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When Two Cyclones Collide (Or Don’t!)

25 August 2020 Bookmark and Share


As if 2020 wasn’t already an incredibly unique year, residents along the Atlantic coast have been presented with yet another uncommon challenge: two cyclones entering the Gulf of Mexico at the same time, an event that hasn’t happened since the 1930’s. What’s worse, many are worried that Hurricane Laura and Tropical Storm Marco may merge together, forming a single storm that’s much larger and can cause much more damage. While this is certainly a possibility, it’s important to look at the meteorological phenomenon that describes this kind of activity, and how the possibility of a “super hurricane” is not as likely as it may seem.


When two cyclones – whether they are depressions, storms, or hurricanes – come within close proximity of each other, the way they tend to behave is described as the Fujiwhara effect. Named after Sakuhei Fujiwhara, the 20th century Japanese meteorologist who first described the effect, the Fujiwhara effect occurs when two cyclones come within about 900 miles of each other. The two cyclones will begin to spin about a common point between the two systems. If one cyclone is significantly larger than the other, the smaller cyclone will likely orbit the larger one, eventually being absorbed into the larger system.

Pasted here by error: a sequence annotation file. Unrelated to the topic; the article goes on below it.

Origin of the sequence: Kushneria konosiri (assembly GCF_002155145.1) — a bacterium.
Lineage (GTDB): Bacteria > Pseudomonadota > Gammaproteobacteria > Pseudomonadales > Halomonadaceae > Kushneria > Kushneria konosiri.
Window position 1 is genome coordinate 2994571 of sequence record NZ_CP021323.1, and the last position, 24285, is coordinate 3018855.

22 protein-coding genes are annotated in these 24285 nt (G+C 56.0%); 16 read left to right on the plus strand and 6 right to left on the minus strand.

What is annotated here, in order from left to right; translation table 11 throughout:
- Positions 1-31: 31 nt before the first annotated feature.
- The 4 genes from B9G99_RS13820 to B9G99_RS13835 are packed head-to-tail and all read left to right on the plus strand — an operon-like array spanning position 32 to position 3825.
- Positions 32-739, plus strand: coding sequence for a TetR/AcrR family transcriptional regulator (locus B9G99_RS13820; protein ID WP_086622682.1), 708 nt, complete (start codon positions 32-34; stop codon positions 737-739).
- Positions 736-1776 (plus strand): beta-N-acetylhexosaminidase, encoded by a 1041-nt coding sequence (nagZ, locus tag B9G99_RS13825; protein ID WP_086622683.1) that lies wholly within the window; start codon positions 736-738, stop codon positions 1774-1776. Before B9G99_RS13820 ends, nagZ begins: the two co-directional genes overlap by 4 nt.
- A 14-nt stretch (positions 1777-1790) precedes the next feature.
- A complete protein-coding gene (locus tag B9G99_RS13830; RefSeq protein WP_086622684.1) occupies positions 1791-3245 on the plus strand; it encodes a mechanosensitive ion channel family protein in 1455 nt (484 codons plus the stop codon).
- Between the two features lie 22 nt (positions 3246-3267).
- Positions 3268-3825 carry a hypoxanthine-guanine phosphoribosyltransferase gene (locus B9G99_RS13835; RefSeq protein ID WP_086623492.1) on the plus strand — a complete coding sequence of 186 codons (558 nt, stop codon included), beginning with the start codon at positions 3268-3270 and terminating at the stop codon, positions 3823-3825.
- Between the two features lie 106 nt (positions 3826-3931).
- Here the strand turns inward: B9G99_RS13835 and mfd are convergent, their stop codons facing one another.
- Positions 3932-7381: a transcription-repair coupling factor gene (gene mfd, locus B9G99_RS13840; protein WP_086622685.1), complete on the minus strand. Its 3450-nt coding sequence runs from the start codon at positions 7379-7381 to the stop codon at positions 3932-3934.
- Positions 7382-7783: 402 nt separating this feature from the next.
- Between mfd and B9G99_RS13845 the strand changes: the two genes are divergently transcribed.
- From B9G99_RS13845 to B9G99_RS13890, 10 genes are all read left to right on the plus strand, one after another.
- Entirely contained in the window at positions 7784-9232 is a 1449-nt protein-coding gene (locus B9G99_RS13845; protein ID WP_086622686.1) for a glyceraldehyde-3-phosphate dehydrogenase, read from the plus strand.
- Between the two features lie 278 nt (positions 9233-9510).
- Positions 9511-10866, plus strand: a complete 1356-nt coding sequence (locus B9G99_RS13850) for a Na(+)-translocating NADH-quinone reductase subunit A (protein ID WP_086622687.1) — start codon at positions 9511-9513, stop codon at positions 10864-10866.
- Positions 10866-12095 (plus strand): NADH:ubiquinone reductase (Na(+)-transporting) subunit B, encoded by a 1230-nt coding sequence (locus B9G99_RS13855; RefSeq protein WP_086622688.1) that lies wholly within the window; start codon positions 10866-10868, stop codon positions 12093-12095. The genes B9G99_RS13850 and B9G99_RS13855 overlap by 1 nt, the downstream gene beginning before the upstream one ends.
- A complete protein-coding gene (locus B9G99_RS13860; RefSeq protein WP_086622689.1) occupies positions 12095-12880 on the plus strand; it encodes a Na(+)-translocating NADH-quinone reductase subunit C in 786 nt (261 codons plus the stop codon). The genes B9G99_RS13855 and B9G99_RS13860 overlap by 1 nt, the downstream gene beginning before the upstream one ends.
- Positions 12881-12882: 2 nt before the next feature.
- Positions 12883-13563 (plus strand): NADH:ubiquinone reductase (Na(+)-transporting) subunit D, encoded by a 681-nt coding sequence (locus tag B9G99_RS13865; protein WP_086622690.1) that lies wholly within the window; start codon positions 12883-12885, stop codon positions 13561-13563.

If the cyclones are approximately equal in size, the rotation around a common point will continue for some time, resulting in a few different possibilities. The first possibility is that they rotate around each other for a while and then shoot off in separate directions, their paths being altered by the interaction. Another possibility is that they will simply merge with each other. In this case, the most likely outcome is that the combined cyclone will be of approximately equal or weaker strength than either of the two systems before the merge.


That said, there is a slight chance that two merging systems will combine their strength, resulting in a “super storm” that can deal serious damage to an area. Although such an occurrence is very rare, this possibility has captivated the attention of many ever since the news of Laura and Marco occurring so closely to each other. Realistically, however, the evidence of this happening is few and far in between. As of right now, Marco is expected to dissipate while Laura continues to threaten the Texas–Louisiana coastline sometime this week.


It may be tempting to imagine a terrifying world where some mega hurricane causes cataclysmic destruction to the Southern coast, but it’s important to stay grounded in reality and prepare for the damage that Laura is likely to cause. Remember to make any emergency preparations that are necessary to stay safe, such as stocking up on supplies, creating an evacuation plan, safeguarding your residence against storm damage, and plenty of other measures.

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